Grexit or Berlinchange?

Alexis Tzipras is putting in agitation Berlin and Brussels, where it would be preferred that the Greek elections have the only effect of choosing who should obey the Troika.

Next political elections in Greece pose a series of questions to which it is not easy to answer. There are many variables involved. Let's discuss some of them.

Who will win the election? The answer in this case is easy: SYRIZA, the coalition of radical left groups. As most voted party SYRIZA will be entitled to a prize of 50 seats, one-sixth of the 300 Parliament seats. However this does not mean that Alexis Tsipras will gain the majority. In fact, to achieve (at least) 151 seats, SYRIZA must obtain 101 over 250 seats, that is, 40.4%. Polls accredit SYRIZA above 30%, but this is not enough. However it is not necessary to arrive at 40%. If various formations will not get the 3% threshold, the sufficient percentage may drops below 40%. But it is still likely that Tsipras will need a dozen seats to reach the majority.

What alliance for Tsipras? Here things are more complicated. Excluding the hard-core Greek Communists, and taking account of the crisis of DIMAR, a center-left party, who pays the support provided for a time to Antonis Samaras government, one option may be that of the new Movement of Democratic Socialists (KIDISO), founded by George Papandreou, right at the beginning of 2015. Papandreou left the PASOK, the Greek socialist historical formation with which he had won the election in 2009 with 43% of the votes.

The party, led by Venizelos after the resignation of Papandreou, has been completely dominated by New Democracy, the right-wing party. The Papandreou’s choice might even lead to the disappearance of PASOK from Parliament. KIDISO is accredited by the first surveys around 5%, even if these percentages have to be verified. No doubt Papandreou, while much more moderate than Tsipras, is animated by a spirit of revenge on Berlin and Brussels, who humbled Papandreou by requiring him to withdraw, in 2012, a referendum on the euro that he had proposed.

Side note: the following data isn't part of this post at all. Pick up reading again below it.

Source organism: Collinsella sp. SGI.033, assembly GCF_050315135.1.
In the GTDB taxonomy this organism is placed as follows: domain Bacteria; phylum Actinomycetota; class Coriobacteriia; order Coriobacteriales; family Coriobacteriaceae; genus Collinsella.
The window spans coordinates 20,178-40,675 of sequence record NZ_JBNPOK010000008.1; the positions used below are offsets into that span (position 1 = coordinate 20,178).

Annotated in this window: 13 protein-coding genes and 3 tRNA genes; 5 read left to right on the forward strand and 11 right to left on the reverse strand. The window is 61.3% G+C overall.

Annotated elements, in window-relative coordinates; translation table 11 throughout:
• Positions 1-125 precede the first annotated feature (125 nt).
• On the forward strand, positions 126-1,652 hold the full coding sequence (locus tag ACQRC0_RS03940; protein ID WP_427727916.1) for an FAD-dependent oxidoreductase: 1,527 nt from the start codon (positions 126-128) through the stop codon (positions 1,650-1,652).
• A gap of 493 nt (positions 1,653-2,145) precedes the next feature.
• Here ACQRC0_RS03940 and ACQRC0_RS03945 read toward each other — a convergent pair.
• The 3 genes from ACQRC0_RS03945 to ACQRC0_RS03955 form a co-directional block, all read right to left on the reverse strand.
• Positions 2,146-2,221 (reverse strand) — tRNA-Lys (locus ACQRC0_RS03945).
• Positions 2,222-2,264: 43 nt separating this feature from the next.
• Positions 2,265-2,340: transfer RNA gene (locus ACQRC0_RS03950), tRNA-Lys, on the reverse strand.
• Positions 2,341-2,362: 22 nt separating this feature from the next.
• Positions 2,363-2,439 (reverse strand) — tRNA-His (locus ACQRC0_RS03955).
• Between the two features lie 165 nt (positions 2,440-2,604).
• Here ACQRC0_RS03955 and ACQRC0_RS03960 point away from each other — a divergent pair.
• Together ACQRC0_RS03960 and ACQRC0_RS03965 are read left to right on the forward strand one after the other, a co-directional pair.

What are SYRIZA proposals? In summary two: a robust cutting of public debt, and the  leaving of austerity policies. Both requests put in agitation Berlin and Brussels, where it  would be preferred that the Greek elections have the only effect of choosing who should obey the Troika.

As for the debt, now held for the most part by the European institutions and the IMF, an alternative solution could be that of a long run consolidation, even irredeemable, and also a reduction in the interest rate. In this way, the resources allocated to the debt would be reduced, and Greece would not have the problem of finding the necessary resources to roll over the debt. According to a study of the Greek forum Macropolis, 50% of international loans granted to Greece were destined to pay debt service, i.e. interests and renewal of maturing bonds. Probably Berlin could agree on this hypothesis.

On the contrary it is more difficult to find the solution with regard to the abandonment of the policy of ultra-austerity imposed by the Troika, in obedience to the dictates of austerity expansive and the Teutonic will to impose exemplary punishments. The Troika called in four years the launch of 800 restrictive measures to Greece, getting the collapse of a quarter of Greek GDP. The IMF itself has admitted the mistakes. However for the European right, not only the German one, to admit this fact of clear evidence, is equivalent to a declaration of failure. Remember that last year the Greek government was discussing with Troika because of the claim of an additional cut of 2,5 billions.  

Up to now the financial turmoil is limited to Greece, apart from the falls of the European stock exchanges. The rates of Italian and Spanish government bonds remained broadly stable, unlike the Greeks ones. Financial markets think then that some solution will be found, and that the QE will finally launched by ECB. But if the negotiations between the Troika and Greece would became complicated, and if the Bundesbank and the German Constitutional Court put obstacles, things could change. To unnerve financial markets there are this year also political elections, in Spain and  in Portugal.

Ruggero Paladini

Economist - Professor of "Scienza delle Finanze" at University "La Sapienza" Roma; Member of the Economic Board of Insight -